Citation: Moxon, S. (2021). Exploring the Effects of Automated Pronunciation Evaluation on L2 Students in Thailand. IAFOR Journal of Education: Language Learning in Education, 9(3). https://doi.org/10.22492/ije.9.3.03
A significant barrier to effective communication in a second language is the awareness and accurate reproduction of phonetic sounds absent in the mother tongue. This study investigated whether the automated evaluation of phonetic accuracy using speech recognition technology could improve the pronunciation skills of 105 (88 female, 17 male) Thai undergraduate students studying English in Thailand. A pre-test, post-test design was employed using treatment and control sample groups, reversed over two six-week periods. Treatment group students were given access to an online platform on which they could record and submit their speech for automated evaluation and feedback via SpeechAce, a speech recognition interface designed to evaluate pronunciation and fluency. Independent samples t-test analysis of the results showed statistically significant improvement in pronunciation accuracy of students in the treatment group when compared to those in the control group (t (89) = 2.086, p = .040, 95% CI [.083, 3.423]), (t (89) = -4.692, p < .001, 95% CI [-5.157, -2.089]). Pearson’s correlation analysis indicated a weak to moderate, but statistically significant correlation between frequency of practise and pronunciation test score (r =.508, p < .001), (r = .384, p = .021). The study has limitations as the sample group was predominantly female, and time constraints limited students’ use of the software. Future studies should investigate possible gender differences and experiment with different forms of visual feedback.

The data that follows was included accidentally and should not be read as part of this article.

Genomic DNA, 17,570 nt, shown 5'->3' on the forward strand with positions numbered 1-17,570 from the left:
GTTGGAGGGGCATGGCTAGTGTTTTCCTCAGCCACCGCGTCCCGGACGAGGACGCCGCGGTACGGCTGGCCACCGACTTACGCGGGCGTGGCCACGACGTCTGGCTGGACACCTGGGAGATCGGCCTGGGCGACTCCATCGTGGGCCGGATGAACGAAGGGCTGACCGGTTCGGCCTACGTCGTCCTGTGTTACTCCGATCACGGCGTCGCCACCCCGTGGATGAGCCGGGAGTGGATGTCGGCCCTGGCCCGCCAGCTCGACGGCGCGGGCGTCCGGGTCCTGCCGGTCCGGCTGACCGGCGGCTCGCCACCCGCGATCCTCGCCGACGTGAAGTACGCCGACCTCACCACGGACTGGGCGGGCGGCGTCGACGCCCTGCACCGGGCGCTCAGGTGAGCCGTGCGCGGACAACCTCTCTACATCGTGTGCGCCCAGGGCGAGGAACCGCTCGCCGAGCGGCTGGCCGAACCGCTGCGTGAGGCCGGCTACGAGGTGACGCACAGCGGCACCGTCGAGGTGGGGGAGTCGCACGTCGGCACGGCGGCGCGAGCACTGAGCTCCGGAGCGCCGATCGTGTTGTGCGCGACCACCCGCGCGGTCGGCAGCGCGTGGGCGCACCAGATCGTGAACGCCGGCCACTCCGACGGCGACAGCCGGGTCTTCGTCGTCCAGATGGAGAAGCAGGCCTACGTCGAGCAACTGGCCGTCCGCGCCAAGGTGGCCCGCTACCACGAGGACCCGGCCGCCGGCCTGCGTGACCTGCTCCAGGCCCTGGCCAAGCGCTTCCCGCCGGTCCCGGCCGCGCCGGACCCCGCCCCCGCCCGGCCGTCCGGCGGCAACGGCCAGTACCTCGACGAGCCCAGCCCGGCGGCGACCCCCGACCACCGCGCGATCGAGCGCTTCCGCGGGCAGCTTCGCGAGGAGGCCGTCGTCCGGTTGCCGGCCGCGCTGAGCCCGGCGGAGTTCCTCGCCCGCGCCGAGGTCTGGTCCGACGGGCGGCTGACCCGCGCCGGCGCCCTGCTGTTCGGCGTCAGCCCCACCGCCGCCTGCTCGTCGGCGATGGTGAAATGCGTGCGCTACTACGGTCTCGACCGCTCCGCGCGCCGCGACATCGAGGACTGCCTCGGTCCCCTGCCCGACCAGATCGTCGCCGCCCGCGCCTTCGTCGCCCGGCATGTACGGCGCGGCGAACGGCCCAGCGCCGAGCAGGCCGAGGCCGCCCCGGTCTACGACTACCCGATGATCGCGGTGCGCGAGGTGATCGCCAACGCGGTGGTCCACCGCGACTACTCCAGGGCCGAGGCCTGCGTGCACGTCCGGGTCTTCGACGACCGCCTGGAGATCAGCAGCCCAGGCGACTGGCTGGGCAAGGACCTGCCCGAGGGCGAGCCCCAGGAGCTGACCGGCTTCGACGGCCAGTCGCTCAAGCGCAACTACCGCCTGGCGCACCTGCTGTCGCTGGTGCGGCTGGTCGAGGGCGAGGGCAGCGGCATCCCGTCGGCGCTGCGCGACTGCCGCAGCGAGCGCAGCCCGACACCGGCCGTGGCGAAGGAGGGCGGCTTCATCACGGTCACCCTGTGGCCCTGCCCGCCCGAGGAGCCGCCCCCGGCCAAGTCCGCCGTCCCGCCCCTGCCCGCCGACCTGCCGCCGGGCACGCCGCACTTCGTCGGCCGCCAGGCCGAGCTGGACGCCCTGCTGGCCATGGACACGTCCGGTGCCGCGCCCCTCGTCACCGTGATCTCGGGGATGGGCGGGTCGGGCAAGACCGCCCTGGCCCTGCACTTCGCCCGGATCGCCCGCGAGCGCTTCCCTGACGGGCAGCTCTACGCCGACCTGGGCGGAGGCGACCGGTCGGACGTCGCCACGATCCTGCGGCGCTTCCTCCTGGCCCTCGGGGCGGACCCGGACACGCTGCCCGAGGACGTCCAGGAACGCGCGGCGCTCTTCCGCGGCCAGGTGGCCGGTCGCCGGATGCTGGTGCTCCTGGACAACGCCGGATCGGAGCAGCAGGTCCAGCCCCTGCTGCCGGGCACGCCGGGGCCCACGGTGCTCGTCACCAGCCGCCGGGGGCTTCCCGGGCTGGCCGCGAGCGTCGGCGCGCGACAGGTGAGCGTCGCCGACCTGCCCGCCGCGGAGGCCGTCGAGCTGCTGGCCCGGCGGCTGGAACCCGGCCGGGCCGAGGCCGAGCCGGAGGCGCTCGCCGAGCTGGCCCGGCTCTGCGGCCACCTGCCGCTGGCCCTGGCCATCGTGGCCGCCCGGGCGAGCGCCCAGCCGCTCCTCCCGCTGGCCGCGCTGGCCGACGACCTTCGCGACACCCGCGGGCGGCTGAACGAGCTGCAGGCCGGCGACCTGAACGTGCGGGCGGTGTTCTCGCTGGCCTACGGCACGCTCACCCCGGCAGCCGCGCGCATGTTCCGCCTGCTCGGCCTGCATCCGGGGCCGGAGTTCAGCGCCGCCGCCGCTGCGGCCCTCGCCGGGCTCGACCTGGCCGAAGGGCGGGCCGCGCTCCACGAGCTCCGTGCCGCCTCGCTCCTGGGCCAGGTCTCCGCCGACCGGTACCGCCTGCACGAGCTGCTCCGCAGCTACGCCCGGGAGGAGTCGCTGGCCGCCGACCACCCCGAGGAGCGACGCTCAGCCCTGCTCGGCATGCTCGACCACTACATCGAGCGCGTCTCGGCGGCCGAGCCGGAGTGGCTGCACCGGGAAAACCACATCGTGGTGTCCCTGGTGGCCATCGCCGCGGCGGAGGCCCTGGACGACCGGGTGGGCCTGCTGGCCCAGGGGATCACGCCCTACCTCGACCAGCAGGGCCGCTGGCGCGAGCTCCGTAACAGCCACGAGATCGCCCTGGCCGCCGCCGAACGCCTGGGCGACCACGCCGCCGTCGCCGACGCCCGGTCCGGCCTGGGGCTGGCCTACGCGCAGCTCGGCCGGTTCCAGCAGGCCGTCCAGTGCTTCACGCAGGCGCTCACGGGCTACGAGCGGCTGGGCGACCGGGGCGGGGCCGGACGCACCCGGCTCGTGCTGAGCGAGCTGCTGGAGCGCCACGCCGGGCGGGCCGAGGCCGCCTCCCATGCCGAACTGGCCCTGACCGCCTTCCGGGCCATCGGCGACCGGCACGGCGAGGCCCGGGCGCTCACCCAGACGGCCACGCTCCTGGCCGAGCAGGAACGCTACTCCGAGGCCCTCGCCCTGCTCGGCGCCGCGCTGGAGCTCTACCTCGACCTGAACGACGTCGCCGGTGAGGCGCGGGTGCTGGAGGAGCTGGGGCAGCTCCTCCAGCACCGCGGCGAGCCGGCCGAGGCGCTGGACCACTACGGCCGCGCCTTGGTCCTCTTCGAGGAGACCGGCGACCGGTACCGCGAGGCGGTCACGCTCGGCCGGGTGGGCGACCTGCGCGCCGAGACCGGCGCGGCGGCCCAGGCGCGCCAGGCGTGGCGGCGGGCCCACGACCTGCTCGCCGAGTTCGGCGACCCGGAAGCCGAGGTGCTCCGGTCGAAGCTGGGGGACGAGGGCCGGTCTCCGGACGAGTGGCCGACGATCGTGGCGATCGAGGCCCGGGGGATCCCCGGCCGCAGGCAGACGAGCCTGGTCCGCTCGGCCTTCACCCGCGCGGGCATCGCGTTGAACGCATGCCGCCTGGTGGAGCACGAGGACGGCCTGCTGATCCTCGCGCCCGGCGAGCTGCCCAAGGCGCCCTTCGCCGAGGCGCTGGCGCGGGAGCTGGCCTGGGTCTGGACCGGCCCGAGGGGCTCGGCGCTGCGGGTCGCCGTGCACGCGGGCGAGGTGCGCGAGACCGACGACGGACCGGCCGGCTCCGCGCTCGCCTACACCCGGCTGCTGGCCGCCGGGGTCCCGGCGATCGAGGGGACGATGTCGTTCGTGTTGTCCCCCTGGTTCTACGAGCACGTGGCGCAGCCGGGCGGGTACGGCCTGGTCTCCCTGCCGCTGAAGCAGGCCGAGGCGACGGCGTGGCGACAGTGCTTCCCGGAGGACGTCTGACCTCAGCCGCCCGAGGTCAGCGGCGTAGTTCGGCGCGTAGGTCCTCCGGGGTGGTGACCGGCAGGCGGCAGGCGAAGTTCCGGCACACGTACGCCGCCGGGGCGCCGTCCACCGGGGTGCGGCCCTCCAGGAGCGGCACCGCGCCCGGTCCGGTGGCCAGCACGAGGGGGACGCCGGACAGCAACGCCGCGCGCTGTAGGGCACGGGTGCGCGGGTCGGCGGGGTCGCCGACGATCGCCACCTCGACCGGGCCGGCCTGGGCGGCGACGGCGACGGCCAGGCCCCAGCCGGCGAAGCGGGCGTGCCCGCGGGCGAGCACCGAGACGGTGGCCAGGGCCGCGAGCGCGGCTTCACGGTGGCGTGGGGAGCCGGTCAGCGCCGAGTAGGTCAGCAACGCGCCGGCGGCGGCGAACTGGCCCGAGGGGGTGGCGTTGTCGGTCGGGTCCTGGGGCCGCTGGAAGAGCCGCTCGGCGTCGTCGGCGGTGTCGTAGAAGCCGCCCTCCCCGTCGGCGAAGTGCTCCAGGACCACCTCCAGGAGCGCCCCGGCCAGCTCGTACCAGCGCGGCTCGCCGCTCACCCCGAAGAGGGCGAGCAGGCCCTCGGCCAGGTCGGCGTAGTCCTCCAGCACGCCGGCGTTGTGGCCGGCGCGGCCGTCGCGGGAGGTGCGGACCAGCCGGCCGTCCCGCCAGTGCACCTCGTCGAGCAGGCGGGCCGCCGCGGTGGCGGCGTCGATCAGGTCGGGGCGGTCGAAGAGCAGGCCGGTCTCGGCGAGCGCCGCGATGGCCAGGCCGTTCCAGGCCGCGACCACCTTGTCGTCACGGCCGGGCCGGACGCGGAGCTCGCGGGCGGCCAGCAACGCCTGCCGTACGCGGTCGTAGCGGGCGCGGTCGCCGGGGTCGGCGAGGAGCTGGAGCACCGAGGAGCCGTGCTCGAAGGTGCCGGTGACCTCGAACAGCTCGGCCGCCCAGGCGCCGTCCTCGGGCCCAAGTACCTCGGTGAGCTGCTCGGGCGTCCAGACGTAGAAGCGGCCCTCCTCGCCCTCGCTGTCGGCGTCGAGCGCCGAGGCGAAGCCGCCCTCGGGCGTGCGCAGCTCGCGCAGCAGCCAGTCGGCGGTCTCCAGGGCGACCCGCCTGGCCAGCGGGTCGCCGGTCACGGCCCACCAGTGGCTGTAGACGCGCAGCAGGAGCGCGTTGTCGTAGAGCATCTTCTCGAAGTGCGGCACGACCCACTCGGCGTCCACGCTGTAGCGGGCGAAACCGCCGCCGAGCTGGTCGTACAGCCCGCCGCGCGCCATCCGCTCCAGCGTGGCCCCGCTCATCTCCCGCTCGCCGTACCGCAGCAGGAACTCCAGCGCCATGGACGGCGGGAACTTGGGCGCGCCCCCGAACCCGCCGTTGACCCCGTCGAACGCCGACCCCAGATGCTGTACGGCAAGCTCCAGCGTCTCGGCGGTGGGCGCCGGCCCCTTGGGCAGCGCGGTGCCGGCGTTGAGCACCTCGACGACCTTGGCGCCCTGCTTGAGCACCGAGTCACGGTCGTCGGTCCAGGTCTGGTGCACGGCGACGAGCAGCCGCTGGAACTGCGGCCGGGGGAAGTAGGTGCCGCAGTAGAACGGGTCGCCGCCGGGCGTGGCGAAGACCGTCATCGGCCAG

phonetics, pronunciation, speech recognition, SpeechAce